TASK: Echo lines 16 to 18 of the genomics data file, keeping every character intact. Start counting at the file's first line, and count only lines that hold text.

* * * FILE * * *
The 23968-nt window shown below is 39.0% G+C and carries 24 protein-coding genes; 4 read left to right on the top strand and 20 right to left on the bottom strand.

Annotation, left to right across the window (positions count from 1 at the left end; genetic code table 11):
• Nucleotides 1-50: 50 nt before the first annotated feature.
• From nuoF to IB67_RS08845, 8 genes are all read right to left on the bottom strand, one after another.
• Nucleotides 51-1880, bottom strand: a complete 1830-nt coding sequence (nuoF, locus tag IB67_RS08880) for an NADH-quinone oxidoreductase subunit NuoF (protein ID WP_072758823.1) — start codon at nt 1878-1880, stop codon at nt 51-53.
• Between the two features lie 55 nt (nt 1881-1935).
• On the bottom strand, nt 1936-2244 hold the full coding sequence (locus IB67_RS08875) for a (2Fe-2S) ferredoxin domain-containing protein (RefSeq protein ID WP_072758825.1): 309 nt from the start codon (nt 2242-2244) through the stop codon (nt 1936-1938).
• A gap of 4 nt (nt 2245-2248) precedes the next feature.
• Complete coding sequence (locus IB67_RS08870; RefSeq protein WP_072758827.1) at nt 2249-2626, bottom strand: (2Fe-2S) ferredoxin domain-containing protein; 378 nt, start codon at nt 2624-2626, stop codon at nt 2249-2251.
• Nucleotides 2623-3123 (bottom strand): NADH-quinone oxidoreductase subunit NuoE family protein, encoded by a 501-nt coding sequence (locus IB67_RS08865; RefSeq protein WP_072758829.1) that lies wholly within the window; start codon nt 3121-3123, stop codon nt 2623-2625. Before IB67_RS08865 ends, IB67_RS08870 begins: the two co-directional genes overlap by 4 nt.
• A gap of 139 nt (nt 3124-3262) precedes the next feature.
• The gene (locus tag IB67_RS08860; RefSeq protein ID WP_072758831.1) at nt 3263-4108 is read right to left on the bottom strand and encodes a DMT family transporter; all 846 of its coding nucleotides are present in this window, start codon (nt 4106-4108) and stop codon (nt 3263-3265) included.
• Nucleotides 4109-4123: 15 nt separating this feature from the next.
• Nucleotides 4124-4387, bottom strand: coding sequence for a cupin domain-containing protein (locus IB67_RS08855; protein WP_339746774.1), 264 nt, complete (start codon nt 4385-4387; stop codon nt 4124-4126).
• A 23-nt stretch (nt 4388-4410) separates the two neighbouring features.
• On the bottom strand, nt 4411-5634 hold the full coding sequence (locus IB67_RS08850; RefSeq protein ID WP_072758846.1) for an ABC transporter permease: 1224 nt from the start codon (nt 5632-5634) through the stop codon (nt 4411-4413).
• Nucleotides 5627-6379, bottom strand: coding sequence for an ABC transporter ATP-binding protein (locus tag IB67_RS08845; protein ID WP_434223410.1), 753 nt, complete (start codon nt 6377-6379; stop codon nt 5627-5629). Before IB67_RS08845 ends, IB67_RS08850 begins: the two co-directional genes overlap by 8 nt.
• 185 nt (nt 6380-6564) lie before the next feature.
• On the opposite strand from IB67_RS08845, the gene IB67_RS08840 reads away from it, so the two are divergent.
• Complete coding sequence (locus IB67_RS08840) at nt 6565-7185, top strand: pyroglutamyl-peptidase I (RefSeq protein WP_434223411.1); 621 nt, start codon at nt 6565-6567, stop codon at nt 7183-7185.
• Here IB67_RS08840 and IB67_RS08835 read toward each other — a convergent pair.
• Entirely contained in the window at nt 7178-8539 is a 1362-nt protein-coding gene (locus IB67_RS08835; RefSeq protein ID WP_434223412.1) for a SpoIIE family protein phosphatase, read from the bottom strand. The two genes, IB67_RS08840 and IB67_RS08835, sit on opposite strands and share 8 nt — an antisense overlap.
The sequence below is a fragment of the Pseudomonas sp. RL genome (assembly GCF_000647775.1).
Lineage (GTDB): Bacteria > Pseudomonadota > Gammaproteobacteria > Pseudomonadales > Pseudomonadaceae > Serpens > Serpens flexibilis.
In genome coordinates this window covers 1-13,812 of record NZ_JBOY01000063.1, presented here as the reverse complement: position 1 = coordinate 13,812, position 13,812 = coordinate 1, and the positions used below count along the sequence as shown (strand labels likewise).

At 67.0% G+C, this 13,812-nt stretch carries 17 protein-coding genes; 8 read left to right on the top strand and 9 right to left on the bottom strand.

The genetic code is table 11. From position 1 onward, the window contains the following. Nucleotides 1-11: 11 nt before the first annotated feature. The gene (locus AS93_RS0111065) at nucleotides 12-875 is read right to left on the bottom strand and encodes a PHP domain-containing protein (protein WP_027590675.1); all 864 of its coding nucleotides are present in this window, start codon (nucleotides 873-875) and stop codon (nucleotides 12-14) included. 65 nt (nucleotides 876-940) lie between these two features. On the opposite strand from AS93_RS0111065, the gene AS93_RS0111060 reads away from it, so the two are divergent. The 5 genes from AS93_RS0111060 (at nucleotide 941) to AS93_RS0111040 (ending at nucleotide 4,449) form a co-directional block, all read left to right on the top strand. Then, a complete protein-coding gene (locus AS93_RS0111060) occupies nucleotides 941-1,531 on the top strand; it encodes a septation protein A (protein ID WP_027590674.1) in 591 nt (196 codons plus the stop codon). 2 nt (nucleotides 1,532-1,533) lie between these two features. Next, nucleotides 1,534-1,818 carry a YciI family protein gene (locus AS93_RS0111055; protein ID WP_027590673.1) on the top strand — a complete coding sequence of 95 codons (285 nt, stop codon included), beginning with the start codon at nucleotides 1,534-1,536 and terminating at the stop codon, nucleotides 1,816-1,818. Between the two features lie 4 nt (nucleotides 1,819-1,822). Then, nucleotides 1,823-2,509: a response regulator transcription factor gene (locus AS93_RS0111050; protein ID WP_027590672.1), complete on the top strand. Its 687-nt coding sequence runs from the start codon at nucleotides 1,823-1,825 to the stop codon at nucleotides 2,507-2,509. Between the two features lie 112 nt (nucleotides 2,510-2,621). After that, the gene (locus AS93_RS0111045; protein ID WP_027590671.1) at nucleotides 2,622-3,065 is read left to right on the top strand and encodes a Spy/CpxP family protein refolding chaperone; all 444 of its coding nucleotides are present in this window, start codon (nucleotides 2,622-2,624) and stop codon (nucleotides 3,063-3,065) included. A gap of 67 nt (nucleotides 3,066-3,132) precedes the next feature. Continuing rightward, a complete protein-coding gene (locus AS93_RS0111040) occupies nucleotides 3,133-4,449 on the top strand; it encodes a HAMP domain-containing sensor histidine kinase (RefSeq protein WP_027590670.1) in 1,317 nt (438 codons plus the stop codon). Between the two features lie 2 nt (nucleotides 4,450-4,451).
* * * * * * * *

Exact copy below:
• On the bottom strand, nt 4411-5634 hold the full coding sequence (locus IB67_RS08850; RefSeq protein ID WP_072758846.1) for an ABC transporter permease: 1224 nt from the start codon (nt 5632-5634) through the stop codon (nt 4411-4413).
• Nucleotides 5627-6379, bottom strand: coding sequence for an ABC transporter ATP-binding protein (locus tag IB67_RS08845; protein ID WP_434223410.1), 753 nt, complete (start codon nt 6377-6379; stop codon nt 5627-5629). Before IB67_RS08845 ends, IB67_RS08850 begins: the two co-directional genes overlap by 8 nt.
• 185 nt (nt 6380-6564) lie before the next feature.